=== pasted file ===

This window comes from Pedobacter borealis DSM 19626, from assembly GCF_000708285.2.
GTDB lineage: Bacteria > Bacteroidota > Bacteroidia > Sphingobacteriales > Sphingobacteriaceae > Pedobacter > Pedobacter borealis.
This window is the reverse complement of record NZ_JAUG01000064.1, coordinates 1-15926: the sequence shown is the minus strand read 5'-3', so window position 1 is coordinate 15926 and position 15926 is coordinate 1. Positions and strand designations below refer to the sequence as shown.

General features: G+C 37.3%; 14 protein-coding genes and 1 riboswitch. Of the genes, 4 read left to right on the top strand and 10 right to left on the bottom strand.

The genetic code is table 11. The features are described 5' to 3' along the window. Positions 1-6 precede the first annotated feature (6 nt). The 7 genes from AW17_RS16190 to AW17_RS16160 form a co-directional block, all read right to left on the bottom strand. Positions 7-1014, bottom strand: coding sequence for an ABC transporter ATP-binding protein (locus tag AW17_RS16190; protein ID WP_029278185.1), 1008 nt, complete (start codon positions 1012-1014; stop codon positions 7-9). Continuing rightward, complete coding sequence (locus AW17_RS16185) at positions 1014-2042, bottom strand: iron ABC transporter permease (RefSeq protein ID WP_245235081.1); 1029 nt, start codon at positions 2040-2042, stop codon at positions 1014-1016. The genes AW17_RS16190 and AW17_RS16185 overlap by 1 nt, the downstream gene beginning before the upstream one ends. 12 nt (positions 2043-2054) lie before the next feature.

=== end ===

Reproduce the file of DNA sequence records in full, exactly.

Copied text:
This window comes from Pedobacter borealis DSM 19626, from assembly GCF_000708285.2.
GTDB lineage: Bacteria > Bacteroidota > Bacteroidia > Sphingobacteriales > Sphingobacteriaceae > Pedobacter > Pedobacter borealis.
This window is the reverse complement of record NZ_JAUG01000064.1, coordinates 1-15926: the sequence shown is the minus strand read 5'-3', so window position 1 is coordinate 15926 and position 15926 is coordinate 1. Positions and strand designations below refer to the sequence as shown.

General features: G+C 37.3%; 14 protein-coding genes and 1 riboswitch. Of the genes, 4 read left to right on the top strand and 10 right to left on the bottom strand.

The genetic code is table 11. The features are described 5' to 3' along the window. Positions 1-6 precede the first annotated feature (6 nt). The 7 genes from AW17_RS16190 to AW17_RS16160 form a co-directional block, all read right to left on the bottom strand. Positions 7-1014, bottom strand: coding sequence for an ABC transporter ATP-binding protein (locus tag AW17_RS16190; protein ID WP_029278185.1), 1008 nt, complete (start codon positions 1012-1014; stop codon positions 7-9). Continuing rightward, complete coding sequence (locus AW17_RS16185) at positions 1014-2042, bottom strand: iron ABC transporter permease (RefSeq protein ID WP_245235081.1); 1029 nt, start codon at positions 2040-2042, stop codon at positions 1014-1016. The genes AW17_RS16190 and AW17_RS16185 overlap by 1 nt, the downstream gene beginning before the upstream one ends. 12 nt (positions 2043-2054) lie before the next feature.